Shelter is a game about figuring out what the hell to do next. You play as a mother badger trying to guide her children to a new den. Gameplay consists of roving across predatory landscapes, securing food in the process, and feeding this food to your kids. This sounds fun. For me, it was not. Continue Reading
At their heart, adventure games are about exploration and discovery. Players must connect with the world around them to solve puzzles and progress forward, making player/game space interaction a key component of the genre. When looking at the design of these games, investigating them through the dual lenses of semiotics and affordances can help describe the subtle nuances of interactivity and game design, which can make or break player experience. According to Saussure (1983), semiotics is the study of signs, symbols and the meanings these have in communication, while Norman (2003) argues affordances describe human interaction with objects and spaces. Continue Reading
Released in 2013, The Stanley Parable is a piece of interactive fiction created by independent developer Galactic Café. I introduce the game as an “interactive fiction” to underscore its attentiveness to narrative, because while it can be “beaten,” that is most certainly not its focus; besides, to argue the definition of a game is a topic for another essay entirely. The point is that, rather than focusing on nuanced mechanics and systems, the narrative structure of the game and its interrogation of player agency comprise the heart of The Stanley Parable’s experience.
On the latter point of agency, the game drives home the idea that, though games may afford players with a sense of control over the outcomes of both predetermined and emergent narratives, the range of outputs is limited by virtue of the limitations of assets and coding. In Grand Theft Auto V, for example, players can hold up gas stations, run over pedestrians, and go skydiving, but they cannot attend classes at a university, leave the fictional game-world of Los Santos, or perform any action that would require assets or feedback loops not provided for in the game’s files and programming. Continue Reading
The presence of meaningful choices or, barring that, the illusion of meaningful choices has long been a considered a solid standard for a successful narrative game. Normally, developers do this by creating multiple possibilities for the story to follow, allowing player actions to alter the course of the story. Instead of creating an enormous amount of possible states, Her Story, a story-based game by Sam Barlow, experiments with allowing players instant access to its entire story, provided players use the right search terms. Her Story’s structure, and how it differs from other narrative games, is the key to understanding how Her Story functions as a successful narrative game. To do so, I’ll have to explain the computational concept of the finite state machine, why it is a good model for narrative games, and how Her Story’s state machine differs from those of interactive fiction. Based on Barlow’s personal work in interactive fiction and the genre’s place as the earliest style of narrative video game, I will stick to comparisons between Her Story and interactive fiction (IF). Continue Reading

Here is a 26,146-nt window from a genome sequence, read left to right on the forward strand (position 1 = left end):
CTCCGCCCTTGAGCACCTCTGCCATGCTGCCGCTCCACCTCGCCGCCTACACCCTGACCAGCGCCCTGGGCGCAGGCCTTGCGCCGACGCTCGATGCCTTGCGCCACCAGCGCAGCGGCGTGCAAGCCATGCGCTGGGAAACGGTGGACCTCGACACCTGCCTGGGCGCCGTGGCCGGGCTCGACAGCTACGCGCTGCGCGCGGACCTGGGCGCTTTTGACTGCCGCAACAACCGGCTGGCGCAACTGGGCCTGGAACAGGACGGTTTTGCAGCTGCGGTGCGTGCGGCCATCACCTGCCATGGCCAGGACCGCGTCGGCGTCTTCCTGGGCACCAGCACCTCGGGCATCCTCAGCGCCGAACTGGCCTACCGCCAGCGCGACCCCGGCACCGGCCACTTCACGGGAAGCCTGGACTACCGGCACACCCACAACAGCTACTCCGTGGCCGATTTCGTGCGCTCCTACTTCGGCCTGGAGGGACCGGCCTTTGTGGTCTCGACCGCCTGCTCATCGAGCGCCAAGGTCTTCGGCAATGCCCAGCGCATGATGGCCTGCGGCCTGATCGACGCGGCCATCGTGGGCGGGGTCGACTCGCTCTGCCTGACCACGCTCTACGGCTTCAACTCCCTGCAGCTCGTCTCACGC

First, I will use Jean-Marc Limoges’ work on reflexivity and mise en abyme – a figure whereby a work’s structure is self-replicated within itself, i.e., a play in a play, or a film in a film – which he constructed from his predecessor Jacques Gerstenkorn (Gerstenkorn, 1987). I will use his summary table and adapt it briefly to video games, placing the examples of reflexivity in Shovel Knight laid out by David Boffa in his essay (2015). In so doing, we must recognize a kind of difference that Gerstenkorn and Limoges traced in film, between the cinematographic and the filmic. Similarly, we would do well to distinguish between the ludic (referring to playing and games in general, abstract principles and terms), and the gamic (the individual games themselves). From their work, I argue that reflexivity can, broadly, occur in four types in video games: Continue Reading
Since games emerge from and reflect upon culture, it is becoming more and more important to find ways to accommodate the various cultural relationships to games and play that already exist globally. As the barriers to technology drop, accessibility to the tools of games are increasing, but the syntax of game making remains largely unexamined from the context of multi-cultural languages of games and play. Game development is a small world and has not demonstrated a willingness to deal with the cultures of play around the world that are now being reached with new global audiences. Mindful Play is our attempt to investigate the ways in which games are made and find ways to adapt existing game design methodologies to accommodate these emerging forms of play. Continue Reading
Though personal computers have become more affordable and ubiquitous in the past 30 years, deeming this as a “natural evolution” that lead to an increased technological literacy in America would be simplistic and technologically deterministic, and overlooks the organized efforts performed by companies to expand the use of these technologies to begin with. Steam, for example, had some adoption obstacles in the beginning: unveiled at the 2002 Game Developers Conference and released a year later, the distribution platform was reportedly buggy and unfriendly towards users. 2 years later, though, the video game giant that owns Steam, Valve, decided to release all of its games for PC asking for a compulsory installation of Steam in order to play. Coincidentally, in 2004 one of Valve’s biggest games was released: Half-Life 2, now an industry staple that cost $40 million to make, sold more than 1.7 million copies worldwide. Continue Reading